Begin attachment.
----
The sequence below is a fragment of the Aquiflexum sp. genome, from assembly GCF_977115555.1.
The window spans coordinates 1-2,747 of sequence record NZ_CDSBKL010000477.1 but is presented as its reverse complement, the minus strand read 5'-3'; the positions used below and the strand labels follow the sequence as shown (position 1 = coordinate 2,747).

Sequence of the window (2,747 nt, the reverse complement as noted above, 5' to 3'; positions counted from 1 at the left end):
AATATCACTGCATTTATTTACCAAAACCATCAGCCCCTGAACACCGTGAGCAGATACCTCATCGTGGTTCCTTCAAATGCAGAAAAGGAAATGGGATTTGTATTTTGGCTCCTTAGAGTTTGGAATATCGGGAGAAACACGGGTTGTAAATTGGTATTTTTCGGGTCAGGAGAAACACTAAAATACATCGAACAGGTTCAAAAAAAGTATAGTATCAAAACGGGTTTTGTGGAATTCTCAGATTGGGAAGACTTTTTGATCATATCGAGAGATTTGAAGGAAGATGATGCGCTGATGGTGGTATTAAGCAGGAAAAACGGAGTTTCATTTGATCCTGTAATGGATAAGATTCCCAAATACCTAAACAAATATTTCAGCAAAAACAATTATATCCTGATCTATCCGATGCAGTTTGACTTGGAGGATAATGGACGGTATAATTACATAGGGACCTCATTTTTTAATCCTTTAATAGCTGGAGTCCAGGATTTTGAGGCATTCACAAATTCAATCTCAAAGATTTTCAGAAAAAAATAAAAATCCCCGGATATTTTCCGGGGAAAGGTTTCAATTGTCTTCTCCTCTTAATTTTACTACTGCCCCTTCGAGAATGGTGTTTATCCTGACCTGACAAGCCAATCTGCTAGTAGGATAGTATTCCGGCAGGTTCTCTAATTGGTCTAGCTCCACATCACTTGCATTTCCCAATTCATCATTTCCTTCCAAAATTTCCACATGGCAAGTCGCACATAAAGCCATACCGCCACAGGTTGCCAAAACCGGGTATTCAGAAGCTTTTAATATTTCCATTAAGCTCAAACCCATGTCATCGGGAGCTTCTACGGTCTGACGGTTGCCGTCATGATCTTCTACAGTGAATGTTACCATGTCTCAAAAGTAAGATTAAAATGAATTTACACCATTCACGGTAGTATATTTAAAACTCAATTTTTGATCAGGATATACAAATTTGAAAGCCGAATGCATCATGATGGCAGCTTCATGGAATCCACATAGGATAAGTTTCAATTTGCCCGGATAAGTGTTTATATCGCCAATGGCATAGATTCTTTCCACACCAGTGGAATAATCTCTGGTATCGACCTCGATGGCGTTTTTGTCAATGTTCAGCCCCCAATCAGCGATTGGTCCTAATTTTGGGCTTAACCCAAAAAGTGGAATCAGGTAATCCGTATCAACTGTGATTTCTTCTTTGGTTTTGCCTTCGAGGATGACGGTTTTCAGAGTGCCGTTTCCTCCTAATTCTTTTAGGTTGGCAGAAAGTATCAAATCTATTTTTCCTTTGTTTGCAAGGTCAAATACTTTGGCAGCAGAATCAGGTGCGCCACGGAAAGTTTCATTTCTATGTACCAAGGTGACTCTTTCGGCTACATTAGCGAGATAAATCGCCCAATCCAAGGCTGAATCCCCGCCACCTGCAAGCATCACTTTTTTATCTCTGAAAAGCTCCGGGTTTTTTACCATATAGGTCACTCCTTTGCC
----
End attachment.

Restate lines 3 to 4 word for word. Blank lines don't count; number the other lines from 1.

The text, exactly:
Sequence of the window (2,747 nt, the reverse complement as noted above, 5' to 3'; positions counted from 1 at the left end):
AATATCACTGCATTTATTTACCAAAACCATCAGCCCCTGAACACCGTGAGCAGATACCTCATCGTGGTTCCTTCAAATGCAGAAAAGGAAATGGGATTTGTATTTTGGCTCCTTAGAGTTTGGAATATCGGGAGAAACACGGGTTGTAAATTGGTATTTTTCGGGTCAGGAGAAACACTAAAATACATCGAACAGGTTCAAAAAAAGTATAGTATCAAAACGGGTTTTGTGGAATTCTCAGATTGGGAAGACTTTTTGATCATATCGAGAGATTTGAAGGAAGATGATGCGCTGATGGTGGTATTAAGCAGGAAAAACGGAGTTTCATTTGATCCTGTAATGGATAAGATTCCCAAATACCTAAACAAATATTTCAGCAAAAACAATTATATCCTGATCTATCCGATGCAGTTTGACTTGGAGGATAATGGACGGTATAATTACATAGGGACCTCATTTTTTAATCCTTTAATAGCTGGAGTCCAGGATTTTGAGGCATTCACAAATTCAATCTCAAAGATTTTCAGAAAAAAATAAAAATCCCCGGATATTTTCCGGGGAAAGGTTTCAATTGTCTTCTCCTCTTAATTTTACTACTGCCCCTTCGAGAATGGTGTTTATCCTGACCTGACAAGCCAATCTGCTAGTAGGATAGTATTCCGGCAGGTTCTCTAATTGGTCTAGCTCCACATCACTTGCATTTCCCAATTCATCATTTCCTTCCAAAATTTCCACATGGCAAGTCGCACATAAAGCCATACCGCCACAGGTTGCCAAAACCGGGTATTCAGAAGCTTTTAATATTTCCATTAAGCTCAAACCCATGTCATCGGGAGCTTCTACGGTCTGACGGTTGCCGTCATGATCTTCTACAGTGAATGTTACCATGTCTCAAAAGTAAGATTAAAATGAATTTACACCATTCACGGTAGTATATTTAAAACTCAATTTTTGATCAGGATATACAAATTTGAAAGCCGAATGCATCATGATGGCAGCTTCATGGAATCCACATAGGATAAGTTTCAATTTGCCCGGATAAGTGTTTATATCGCCAATGGCATAGATTCTTTCCACACCAGTGGAATAATCTCTGGTATCGACCTCGATGGCGTTTTTGTCAATGTTCAGCCCCCAATCAGCGATTGGTCCTAATTTTGGGCTTAACCCAAAAAGTGGAATCAGGTAATCCGTATCAACTGTGATTTCTTCTTTGGTTTTGCCTTCGAGGATGACGGTTTTCAGAGTGCCGTTTCCTCCTAATTCTTTTAGGTTGGCAGAAAGTATCAAATCTATTTTTCCTTTGTTTGCAAGGTCAAATACTTTGGCAGCAGAATCAGGTGCGCCACGGAAAGTTTCATTTCTATGTACCAAGGTGACTCTTTCGGCTACATTAGCGAGATAAATCGCCCAATCCAAGGCTGAATCCCCGCCACCTGCAAGCATCACTTTTTTATCTCTGAAAAGCTCCGGGTTTTTTACCATATAGGTCACTCCTTTGCC